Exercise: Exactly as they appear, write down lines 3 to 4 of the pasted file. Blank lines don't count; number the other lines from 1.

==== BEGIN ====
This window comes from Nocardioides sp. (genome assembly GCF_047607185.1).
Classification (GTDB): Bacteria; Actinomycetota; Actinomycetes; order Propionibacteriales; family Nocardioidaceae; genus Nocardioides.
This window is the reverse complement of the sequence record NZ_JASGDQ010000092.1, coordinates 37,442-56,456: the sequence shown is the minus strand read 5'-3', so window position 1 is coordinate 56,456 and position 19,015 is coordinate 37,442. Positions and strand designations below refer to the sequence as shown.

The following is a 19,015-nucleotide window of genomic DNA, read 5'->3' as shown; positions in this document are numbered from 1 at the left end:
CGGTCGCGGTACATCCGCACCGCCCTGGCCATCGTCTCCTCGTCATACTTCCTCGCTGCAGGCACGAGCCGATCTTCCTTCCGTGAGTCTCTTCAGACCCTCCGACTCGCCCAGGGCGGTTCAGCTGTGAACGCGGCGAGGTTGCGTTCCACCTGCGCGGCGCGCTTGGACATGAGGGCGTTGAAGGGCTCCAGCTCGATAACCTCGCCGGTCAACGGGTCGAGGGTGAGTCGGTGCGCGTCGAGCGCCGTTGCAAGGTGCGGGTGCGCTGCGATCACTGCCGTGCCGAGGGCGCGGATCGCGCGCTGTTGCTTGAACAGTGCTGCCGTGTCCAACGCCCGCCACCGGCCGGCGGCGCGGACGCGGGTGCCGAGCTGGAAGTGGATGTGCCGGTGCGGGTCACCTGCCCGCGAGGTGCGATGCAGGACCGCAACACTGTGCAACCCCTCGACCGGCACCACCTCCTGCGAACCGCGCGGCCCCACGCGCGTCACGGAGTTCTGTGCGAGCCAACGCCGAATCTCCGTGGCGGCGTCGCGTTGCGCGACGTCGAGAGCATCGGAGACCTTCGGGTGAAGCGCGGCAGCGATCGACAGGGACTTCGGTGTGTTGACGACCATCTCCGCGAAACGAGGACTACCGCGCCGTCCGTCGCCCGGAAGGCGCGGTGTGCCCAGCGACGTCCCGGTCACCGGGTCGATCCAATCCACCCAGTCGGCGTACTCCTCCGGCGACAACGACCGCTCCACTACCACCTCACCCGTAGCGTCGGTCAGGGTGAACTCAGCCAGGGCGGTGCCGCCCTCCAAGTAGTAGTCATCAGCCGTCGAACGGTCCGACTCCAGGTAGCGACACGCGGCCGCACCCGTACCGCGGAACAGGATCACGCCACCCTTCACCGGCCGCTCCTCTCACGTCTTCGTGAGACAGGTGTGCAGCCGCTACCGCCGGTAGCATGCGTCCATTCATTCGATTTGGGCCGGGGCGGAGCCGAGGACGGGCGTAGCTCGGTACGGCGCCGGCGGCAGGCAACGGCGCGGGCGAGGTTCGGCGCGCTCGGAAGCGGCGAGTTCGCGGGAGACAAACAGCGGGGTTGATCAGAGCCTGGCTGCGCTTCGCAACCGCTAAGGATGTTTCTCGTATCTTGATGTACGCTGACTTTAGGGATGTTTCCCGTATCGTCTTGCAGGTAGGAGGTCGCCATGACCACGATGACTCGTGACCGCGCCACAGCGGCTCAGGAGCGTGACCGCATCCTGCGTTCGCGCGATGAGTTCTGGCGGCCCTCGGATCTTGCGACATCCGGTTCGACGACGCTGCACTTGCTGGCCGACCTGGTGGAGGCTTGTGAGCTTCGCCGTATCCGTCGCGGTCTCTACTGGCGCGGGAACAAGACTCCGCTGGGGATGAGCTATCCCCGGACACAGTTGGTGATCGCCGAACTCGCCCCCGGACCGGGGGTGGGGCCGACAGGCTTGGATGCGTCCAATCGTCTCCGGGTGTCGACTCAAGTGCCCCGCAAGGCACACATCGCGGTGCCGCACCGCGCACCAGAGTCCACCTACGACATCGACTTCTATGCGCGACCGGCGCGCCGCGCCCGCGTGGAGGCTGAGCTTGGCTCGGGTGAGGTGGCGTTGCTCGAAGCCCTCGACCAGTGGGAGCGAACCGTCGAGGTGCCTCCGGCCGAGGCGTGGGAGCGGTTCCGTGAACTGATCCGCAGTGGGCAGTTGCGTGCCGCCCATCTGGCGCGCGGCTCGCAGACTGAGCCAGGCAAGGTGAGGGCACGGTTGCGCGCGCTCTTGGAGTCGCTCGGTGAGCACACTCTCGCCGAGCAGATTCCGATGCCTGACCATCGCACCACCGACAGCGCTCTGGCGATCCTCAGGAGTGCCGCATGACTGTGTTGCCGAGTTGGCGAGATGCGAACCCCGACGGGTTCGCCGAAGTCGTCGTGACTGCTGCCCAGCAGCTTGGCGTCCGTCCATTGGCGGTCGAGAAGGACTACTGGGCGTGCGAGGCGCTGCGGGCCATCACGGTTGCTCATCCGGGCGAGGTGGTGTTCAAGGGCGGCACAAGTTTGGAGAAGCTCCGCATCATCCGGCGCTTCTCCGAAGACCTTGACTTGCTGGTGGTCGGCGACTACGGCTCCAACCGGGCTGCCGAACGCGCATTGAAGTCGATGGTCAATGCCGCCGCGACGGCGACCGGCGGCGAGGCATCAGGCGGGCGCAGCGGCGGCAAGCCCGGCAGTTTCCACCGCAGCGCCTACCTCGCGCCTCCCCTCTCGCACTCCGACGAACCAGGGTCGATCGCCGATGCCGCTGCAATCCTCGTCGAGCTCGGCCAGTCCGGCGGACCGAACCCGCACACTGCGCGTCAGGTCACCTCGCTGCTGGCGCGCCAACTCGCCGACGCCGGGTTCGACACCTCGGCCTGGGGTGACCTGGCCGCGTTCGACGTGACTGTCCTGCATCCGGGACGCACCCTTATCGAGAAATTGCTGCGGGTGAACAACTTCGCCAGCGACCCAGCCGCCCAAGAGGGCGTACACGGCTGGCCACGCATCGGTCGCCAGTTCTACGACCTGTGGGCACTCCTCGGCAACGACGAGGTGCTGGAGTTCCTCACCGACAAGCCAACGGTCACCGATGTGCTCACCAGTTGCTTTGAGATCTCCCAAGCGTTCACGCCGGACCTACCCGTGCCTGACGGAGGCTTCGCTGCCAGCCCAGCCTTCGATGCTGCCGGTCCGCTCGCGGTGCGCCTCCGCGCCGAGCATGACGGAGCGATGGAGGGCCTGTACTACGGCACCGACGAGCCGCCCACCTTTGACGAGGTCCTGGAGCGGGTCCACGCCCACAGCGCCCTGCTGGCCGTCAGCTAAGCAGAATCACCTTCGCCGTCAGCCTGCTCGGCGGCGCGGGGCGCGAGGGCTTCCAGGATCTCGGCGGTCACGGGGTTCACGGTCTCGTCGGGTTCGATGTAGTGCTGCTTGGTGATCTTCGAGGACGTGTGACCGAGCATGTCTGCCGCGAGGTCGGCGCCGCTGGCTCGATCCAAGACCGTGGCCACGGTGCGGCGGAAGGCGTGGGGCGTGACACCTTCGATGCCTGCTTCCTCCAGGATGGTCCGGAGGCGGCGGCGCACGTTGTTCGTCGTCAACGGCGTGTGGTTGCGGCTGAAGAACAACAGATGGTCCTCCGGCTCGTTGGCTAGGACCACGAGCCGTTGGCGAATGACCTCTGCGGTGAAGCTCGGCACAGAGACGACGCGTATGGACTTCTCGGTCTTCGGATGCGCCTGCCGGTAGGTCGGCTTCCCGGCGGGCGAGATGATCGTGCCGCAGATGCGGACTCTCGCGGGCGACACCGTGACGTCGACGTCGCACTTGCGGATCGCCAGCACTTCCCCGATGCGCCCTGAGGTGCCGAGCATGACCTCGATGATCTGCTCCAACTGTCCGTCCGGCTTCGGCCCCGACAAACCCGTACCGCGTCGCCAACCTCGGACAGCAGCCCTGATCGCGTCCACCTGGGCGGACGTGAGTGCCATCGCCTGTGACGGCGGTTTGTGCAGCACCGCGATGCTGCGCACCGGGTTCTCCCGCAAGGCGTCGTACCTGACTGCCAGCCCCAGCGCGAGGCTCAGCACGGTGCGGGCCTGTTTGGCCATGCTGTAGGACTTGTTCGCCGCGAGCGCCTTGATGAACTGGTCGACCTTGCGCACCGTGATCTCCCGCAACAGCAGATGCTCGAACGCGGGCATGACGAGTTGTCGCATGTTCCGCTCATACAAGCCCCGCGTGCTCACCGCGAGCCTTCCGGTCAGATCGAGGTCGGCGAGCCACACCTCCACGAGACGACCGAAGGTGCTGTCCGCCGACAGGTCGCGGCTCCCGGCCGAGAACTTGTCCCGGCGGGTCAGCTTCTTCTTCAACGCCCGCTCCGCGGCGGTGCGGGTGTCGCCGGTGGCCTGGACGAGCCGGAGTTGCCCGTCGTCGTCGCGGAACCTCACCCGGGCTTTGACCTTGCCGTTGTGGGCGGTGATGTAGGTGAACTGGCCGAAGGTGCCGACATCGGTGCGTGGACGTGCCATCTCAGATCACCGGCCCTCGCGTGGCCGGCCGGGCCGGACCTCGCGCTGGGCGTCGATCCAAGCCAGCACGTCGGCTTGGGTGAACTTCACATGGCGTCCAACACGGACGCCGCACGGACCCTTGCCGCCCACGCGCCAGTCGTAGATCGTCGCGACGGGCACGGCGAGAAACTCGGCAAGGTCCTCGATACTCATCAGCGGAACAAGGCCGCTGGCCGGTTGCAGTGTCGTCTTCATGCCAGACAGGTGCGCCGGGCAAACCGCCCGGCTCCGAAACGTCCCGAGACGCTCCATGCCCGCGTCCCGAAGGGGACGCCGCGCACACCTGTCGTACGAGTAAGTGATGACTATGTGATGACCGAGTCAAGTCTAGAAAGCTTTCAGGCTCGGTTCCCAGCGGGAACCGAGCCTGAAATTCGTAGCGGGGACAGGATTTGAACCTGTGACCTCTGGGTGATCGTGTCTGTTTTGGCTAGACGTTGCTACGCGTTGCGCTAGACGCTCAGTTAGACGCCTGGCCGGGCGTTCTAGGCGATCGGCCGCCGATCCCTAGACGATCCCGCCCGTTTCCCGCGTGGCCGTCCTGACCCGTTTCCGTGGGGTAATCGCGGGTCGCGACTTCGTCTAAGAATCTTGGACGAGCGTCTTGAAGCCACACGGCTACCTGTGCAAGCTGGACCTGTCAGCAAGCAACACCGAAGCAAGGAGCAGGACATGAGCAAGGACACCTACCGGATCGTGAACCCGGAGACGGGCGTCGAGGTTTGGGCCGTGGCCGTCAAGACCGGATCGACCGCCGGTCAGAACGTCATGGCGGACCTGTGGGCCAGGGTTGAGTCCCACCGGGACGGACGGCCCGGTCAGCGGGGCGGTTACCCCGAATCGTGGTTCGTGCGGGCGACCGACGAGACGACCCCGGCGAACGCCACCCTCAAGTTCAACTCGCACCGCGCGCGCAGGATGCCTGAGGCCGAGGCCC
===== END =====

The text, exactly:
This window is the reverse complement of the sequence record NZ_JASGDQ010000092.1, coordinates 37,442-56,456: the sequence shown is the minus strand read 5'-3', so window position 1 is coordinate 56,456 and position 19,015 is coordinate 37,442. Positions and strand designations below refer to the sequence as shown.

The following is a 19,015-nucleotide window of genomic DNA, read 5'->3' as shown; positions in this document are numbered from 1 at the left end: